29 October 2014

Combating Ignorance with a Fateful Past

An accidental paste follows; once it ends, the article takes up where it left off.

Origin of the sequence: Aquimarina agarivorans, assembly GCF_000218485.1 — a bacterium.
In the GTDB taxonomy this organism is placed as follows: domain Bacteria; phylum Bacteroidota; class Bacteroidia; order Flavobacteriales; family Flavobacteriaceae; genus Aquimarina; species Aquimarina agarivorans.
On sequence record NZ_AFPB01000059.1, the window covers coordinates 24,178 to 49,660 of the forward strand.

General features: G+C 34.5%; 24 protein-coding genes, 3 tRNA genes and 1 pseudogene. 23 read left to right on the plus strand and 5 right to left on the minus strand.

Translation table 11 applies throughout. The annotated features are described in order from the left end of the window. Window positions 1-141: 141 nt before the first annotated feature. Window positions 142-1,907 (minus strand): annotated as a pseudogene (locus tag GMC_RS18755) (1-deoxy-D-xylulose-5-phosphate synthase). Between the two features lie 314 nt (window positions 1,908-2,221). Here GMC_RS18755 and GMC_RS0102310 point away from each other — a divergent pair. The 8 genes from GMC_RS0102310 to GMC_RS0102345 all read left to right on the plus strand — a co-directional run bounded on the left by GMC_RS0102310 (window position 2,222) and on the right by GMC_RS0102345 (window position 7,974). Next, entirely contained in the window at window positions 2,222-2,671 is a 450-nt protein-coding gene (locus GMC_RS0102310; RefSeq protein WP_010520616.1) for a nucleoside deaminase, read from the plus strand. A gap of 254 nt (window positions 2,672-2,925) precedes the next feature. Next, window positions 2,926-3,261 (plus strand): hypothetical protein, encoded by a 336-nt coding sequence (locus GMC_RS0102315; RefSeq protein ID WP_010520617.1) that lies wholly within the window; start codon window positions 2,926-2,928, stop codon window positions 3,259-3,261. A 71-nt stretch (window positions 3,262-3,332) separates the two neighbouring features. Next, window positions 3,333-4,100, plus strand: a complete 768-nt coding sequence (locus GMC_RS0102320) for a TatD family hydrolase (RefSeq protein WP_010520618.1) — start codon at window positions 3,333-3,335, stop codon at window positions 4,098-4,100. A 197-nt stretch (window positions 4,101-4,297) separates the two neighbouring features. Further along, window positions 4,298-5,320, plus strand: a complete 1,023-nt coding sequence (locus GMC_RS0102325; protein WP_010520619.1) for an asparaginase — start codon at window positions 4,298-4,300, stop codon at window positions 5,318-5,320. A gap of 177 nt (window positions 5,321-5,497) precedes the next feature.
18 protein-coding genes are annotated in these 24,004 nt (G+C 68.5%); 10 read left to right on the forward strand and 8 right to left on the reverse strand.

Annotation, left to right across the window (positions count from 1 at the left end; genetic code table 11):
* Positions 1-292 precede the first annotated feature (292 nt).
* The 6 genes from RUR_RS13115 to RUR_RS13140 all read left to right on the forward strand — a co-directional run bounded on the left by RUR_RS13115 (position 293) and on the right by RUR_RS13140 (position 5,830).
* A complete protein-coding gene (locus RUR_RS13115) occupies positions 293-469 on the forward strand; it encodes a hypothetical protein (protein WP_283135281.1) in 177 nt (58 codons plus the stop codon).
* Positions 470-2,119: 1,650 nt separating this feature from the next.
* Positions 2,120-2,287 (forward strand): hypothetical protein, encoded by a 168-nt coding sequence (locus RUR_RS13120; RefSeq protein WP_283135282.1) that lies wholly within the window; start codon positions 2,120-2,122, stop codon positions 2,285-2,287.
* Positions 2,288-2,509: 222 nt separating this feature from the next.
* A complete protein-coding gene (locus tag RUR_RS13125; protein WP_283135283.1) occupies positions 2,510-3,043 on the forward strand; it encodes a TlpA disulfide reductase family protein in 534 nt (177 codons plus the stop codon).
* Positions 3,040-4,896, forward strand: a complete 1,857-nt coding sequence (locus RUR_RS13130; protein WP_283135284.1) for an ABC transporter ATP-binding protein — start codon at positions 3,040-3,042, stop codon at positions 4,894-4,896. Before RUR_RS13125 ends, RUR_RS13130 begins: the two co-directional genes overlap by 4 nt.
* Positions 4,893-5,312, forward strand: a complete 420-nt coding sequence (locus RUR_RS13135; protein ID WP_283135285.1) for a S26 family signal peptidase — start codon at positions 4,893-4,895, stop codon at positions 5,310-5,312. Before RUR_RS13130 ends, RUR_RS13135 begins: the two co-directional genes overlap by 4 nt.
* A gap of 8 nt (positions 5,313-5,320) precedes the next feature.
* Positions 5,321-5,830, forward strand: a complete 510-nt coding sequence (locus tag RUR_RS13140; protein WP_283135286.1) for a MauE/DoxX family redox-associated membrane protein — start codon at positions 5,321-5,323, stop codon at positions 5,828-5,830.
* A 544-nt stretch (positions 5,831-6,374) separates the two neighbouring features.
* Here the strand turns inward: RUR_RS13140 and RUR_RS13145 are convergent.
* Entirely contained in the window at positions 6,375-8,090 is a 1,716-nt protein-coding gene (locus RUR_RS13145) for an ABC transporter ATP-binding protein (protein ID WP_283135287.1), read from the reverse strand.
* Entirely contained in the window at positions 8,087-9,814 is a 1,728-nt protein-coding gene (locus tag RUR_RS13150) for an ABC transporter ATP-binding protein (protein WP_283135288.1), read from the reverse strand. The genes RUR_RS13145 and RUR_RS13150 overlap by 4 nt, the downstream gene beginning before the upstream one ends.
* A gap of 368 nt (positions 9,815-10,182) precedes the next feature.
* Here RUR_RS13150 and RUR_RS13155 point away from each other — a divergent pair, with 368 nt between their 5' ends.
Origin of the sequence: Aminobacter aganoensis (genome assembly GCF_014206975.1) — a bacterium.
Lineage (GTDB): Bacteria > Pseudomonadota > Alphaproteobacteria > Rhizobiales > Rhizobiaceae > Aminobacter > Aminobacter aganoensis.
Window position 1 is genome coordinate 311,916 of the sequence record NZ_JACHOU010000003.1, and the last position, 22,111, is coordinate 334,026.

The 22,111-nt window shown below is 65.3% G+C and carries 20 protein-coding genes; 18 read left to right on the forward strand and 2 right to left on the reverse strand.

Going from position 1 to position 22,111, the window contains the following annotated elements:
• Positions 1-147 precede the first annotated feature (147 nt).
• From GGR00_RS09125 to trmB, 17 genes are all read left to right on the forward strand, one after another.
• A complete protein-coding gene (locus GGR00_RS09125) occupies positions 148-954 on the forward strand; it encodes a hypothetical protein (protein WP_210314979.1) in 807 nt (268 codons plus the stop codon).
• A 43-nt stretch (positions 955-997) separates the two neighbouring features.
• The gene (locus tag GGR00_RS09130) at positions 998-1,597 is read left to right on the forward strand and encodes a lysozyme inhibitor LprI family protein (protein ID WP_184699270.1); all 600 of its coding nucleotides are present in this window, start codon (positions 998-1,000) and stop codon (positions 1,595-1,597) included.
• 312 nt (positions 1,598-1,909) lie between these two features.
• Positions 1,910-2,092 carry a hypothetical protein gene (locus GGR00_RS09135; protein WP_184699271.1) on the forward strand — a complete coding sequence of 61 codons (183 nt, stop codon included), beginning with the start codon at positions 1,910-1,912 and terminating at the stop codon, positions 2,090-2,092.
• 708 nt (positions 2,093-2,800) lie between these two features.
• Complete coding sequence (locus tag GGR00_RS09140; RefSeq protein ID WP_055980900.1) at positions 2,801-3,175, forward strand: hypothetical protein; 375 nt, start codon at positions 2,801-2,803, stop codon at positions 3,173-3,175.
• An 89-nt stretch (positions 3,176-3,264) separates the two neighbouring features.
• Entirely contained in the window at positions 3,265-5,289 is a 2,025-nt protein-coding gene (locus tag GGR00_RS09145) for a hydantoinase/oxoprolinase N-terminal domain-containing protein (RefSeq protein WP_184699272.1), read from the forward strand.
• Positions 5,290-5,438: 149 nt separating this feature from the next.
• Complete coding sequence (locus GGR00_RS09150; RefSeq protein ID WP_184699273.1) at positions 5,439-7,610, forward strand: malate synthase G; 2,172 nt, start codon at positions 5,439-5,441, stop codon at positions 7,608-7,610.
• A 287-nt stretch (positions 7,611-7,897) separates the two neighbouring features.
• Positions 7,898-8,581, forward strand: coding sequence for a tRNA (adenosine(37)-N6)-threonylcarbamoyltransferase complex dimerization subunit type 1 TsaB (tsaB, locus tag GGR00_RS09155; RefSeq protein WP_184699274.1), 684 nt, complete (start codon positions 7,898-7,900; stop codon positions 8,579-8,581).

In “1945-1985: Poem for the Anniversary,” Mary Oliver weaves her seemingly pleasant ambivalence in traipsing through forestry with the grave consequences of global indifference: the millions massacred in the magnitude of the Holocaust. Though she dreams of aberrating throughout the natural beauties surrounding her, gleefully eying the creatures enclaving her, she notes that even in “lush, green, musical Germany,” when others aspired to similarly descry requiescence in the ignorance of their surroundings, the results of ignoring their responsibilities were catastrophic. In fact, by personifying the German populace of the early 20th century as Mengele sipping wine on a beautiful afternoon in his garden, Oliver condemns all copacetic ignorance, as, in ignoring our responsibilities, any ataraxia stems from devitalizing sources that may be too easily forgotten.

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